• Apple dev roundup: Weather data meets privacy, and other good stuff
    No AR/VR glasses but at least RoomPlan will let you make rapid 3D room maps

    WWDC Apple this week at its Worldwide Developer Conference delivered software development kits (SDKs) for beta versions of its iOS 16, iPadOS 16, macOS 13, tvOS 16, and watchOS 9 platforms.

    For developers sold on seeking permission from Apple to distribute their software and paying a portion of revenue for the privilege, it's a time to celebrate and harken to the message from the mothership.

    While the consumer-facing features in the company's various operating systems consist largely of incremental improvements like aesthetic and workflow enhancements, the developer APIs in the underlying code should prove more significant because they will allow programmers to build apps and functions that weren't previously possible. Many of the new capabilities are touched on in Apple's Platforms State of the Union presentation.

    Continue reading
  • Workers win vote to form first-ever US Apple Store union
    Results set to be ratified by labor board by end of the week

    Workers at an Apple Store in Towson, Maryland have voted to form a union, making them the first of the iGiant's retail staff to do so in the United States.

    Out of 110 eligible voters, 65 employees voted in support of unionization versus 33 who voted against it. The organizing committee, known as the Coalition of Organized Retail Employees (CORE), has now filed to certify the results with America's National Labor Relations Board. Members joining this first-ever US Apple Store union will be represented by the International Association of Machinists and Aerospace Workers (IAM).

    "I applaud the courage displayed by CORE members at the Apple store in Towson for achieving this historic victory," IAM's international president Robert Martinez Jr said in a statement on Saturday. "They made a huge sacrifice for thousands of Apple employees across the nation who had all eyes on this election."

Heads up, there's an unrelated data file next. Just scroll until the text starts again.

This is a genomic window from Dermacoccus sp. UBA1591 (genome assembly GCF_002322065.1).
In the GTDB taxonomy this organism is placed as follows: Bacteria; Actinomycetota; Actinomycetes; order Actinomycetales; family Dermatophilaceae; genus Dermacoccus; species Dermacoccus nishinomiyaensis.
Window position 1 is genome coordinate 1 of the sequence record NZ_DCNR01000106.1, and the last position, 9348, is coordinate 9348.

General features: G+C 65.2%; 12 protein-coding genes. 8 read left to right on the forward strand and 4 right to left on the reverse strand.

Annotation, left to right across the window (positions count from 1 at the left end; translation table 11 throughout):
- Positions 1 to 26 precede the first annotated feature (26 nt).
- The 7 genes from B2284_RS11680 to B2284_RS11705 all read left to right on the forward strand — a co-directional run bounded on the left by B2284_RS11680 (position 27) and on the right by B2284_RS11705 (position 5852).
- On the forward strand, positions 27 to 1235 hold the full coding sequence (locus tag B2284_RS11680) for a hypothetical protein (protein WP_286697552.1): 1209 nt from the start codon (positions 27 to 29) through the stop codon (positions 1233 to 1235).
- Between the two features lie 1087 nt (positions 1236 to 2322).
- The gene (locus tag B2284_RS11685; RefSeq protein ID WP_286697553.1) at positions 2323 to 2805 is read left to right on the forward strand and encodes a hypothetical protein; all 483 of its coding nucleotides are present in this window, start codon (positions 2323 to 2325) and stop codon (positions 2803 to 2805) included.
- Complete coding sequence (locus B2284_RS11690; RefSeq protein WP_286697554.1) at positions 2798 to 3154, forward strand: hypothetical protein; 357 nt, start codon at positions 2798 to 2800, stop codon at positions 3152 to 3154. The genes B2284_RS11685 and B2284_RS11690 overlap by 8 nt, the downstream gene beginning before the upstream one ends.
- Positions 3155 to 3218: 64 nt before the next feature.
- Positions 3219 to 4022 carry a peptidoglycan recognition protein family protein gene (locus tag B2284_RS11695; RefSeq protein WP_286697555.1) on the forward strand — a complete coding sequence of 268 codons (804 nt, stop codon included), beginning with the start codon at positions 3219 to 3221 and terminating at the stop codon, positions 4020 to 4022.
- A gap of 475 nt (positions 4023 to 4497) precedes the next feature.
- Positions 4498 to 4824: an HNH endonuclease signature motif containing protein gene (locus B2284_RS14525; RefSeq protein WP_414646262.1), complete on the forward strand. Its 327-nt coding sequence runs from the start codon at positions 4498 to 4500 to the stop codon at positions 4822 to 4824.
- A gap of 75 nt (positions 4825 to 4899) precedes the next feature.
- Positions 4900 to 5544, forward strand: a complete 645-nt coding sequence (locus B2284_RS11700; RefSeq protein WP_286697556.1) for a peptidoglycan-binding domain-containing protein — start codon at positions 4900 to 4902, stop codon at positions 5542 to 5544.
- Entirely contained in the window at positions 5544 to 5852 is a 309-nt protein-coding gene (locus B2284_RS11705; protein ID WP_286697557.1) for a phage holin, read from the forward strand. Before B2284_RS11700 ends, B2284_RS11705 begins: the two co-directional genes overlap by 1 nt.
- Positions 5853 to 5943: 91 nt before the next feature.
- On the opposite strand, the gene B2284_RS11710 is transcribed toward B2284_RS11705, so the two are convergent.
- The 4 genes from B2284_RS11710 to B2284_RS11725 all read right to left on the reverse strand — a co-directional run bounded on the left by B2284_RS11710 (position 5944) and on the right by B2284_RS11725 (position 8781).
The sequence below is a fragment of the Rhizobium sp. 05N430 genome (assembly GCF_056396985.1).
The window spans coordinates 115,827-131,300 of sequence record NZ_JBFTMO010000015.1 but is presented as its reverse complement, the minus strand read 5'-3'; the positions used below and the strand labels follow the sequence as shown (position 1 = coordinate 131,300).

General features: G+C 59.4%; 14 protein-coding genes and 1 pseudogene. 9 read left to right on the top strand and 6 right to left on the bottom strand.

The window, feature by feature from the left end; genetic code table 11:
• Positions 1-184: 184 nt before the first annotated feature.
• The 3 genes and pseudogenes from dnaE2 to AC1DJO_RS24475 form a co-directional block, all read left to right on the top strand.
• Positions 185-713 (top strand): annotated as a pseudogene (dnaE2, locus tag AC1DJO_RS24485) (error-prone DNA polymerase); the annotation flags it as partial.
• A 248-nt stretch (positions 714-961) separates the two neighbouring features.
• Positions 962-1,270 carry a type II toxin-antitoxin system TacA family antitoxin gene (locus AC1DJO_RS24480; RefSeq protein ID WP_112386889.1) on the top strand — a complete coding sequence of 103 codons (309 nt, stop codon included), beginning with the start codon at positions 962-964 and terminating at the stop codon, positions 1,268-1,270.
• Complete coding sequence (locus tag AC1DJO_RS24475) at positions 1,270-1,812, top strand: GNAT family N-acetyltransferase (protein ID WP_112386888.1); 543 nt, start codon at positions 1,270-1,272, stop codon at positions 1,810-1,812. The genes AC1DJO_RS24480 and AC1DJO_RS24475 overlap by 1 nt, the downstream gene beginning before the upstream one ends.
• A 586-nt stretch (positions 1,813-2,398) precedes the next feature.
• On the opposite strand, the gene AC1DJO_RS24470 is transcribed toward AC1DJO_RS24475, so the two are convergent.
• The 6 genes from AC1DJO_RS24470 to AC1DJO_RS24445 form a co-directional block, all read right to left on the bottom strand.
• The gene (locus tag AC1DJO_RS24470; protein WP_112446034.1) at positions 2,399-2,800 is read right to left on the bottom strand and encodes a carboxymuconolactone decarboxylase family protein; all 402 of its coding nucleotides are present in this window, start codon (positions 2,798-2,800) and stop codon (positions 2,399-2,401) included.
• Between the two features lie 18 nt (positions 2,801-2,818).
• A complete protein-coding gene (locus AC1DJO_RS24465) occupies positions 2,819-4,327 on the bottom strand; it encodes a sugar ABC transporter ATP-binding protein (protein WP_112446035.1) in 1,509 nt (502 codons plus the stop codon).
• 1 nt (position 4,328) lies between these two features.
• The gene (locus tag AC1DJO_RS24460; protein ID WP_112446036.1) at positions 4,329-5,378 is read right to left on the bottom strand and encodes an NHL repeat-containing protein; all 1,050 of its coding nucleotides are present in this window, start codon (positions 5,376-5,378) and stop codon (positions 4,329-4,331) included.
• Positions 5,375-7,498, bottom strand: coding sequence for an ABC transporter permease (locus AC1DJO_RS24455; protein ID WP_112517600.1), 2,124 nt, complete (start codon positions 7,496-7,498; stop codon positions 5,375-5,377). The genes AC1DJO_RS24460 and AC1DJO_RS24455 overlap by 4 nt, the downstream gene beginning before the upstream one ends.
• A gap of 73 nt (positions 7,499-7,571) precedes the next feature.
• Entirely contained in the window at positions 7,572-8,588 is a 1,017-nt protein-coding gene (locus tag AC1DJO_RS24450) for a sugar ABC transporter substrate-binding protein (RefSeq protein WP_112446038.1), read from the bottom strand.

Continue reading
  • Apple M1 chip contains hardware vulnerability that bypasses memory defense
    MIT CSAIL boffins devise PACMAN attack to let existing exploits avoid pointer authentication

    Apple's M1 chip has been found to contain a hardware vulnerability that can be abused to disable one of its defense mechanisms against memory corruption exploits, giving such attacks a greater chance of success.

    MIT CSAIL computer scientists on Friday said they have identified a way to bypass the M1 chip's pointer authentication, a security mechanism that tries to prevent an attacker from modifying memory references without being detected.

    In a paper titled "PACMAN: Attacking Arm Pointer Authentication with Speculative Execution," Joseph Ravichandran, ​​Weon Taek Na, Jay Lang, and Mengjia Yan describe how they were able to use speculative execution – the way in which modern processors perform calculations before they may or may not be needed, to accelerate execution – to discern the pointer authentication code that allows pointer modification on a protected system.

    Continue reading

Biting the hand that feeds IT © 1998–2022